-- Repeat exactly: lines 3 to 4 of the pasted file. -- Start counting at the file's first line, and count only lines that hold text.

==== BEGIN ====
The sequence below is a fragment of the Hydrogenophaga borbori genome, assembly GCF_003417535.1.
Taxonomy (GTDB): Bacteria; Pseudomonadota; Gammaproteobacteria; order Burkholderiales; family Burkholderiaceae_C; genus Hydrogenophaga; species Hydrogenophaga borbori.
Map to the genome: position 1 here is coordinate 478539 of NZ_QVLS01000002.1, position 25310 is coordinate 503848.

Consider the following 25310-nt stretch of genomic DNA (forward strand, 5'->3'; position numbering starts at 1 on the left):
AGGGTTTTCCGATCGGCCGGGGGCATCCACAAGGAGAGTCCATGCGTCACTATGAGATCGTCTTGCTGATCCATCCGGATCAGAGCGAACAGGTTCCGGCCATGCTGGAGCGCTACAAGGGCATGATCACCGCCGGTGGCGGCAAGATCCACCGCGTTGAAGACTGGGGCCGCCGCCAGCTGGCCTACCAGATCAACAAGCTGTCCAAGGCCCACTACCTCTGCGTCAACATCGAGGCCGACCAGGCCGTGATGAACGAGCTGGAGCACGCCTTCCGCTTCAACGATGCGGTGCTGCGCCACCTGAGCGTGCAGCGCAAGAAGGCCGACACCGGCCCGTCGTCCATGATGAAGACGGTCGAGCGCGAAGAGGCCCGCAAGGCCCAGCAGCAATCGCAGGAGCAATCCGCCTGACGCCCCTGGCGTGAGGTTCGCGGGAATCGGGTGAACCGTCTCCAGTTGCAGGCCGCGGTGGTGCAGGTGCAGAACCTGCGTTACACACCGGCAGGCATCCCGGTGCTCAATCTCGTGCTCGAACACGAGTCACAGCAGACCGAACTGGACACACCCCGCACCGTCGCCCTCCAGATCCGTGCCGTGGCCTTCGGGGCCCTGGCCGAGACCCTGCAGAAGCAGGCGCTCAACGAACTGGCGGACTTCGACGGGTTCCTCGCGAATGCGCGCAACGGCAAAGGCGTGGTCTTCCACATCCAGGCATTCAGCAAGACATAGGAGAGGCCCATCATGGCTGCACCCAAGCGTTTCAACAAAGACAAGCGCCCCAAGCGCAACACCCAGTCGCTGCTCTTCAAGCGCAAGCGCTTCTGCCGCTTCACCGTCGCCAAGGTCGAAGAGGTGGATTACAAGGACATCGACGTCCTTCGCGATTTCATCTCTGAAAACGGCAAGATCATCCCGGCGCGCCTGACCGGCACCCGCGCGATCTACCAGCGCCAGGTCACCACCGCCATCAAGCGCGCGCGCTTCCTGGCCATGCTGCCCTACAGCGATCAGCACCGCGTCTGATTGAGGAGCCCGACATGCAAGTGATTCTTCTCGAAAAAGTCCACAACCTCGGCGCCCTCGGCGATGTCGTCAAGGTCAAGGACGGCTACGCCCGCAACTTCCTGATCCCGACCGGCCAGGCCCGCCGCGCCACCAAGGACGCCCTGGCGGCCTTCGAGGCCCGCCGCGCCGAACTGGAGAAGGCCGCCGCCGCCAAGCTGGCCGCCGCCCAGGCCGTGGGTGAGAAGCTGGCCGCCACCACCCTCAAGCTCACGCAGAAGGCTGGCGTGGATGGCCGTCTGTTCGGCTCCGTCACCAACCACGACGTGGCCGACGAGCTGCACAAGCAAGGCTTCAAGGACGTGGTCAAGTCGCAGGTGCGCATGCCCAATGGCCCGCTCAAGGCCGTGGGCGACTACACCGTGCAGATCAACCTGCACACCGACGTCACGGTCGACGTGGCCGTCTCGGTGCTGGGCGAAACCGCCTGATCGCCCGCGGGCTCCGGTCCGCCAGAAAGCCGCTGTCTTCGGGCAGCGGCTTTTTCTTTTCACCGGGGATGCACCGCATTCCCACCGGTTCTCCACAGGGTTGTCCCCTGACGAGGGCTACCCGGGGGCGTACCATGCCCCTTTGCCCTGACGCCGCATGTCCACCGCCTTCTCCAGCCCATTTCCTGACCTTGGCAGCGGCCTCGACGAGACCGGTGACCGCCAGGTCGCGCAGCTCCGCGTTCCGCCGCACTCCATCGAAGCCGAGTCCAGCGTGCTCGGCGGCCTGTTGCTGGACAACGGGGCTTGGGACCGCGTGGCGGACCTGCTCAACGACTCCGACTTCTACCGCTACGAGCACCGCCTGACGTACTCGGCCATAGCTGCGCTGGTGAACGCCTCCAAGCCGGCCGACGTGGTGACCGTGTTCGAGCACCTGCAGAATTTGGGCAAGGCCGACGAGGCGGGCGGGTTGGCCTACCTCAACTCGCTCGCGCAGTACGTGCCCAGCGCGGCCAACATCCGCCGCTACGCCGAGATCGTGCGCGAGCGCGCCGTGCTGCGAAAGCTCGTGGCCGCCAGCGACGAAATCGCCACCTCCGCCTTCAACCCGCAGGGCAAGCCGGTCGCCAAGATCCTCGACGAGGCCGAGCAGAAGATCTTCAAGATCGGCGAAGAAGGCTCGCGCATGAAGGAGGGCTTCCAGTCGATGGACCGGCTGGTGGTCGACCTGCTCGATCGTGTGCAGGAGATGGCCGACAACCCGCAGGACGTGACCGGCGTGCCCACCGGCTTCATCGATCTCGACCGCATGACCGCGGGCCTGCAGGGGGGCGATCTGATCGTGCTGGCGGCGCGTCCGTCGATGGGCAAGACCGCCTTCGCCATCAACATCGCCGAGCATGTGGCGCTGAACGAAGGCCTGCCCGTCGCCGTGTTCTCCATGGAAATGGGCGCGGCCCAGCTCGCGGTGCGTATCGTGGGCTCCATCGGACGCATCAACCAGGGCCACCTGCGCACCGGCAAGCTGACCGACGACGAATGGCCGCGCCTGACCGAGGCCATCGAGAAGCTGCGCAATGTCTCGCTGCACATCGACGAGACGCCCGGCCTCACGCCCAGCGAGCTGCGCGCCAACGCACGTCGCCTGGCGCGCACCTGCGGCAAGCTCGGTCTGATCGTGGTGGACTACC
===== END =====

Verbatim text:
Map to the genome: position 1 here is coordinate 478539 of NZ_QVLS01000002.1, position 25310 is coordinate 503848.

Consider the following 25310-nt stretch of genomic DNA (forward strand, 5'->3'; position numbering starts at 1 on the left):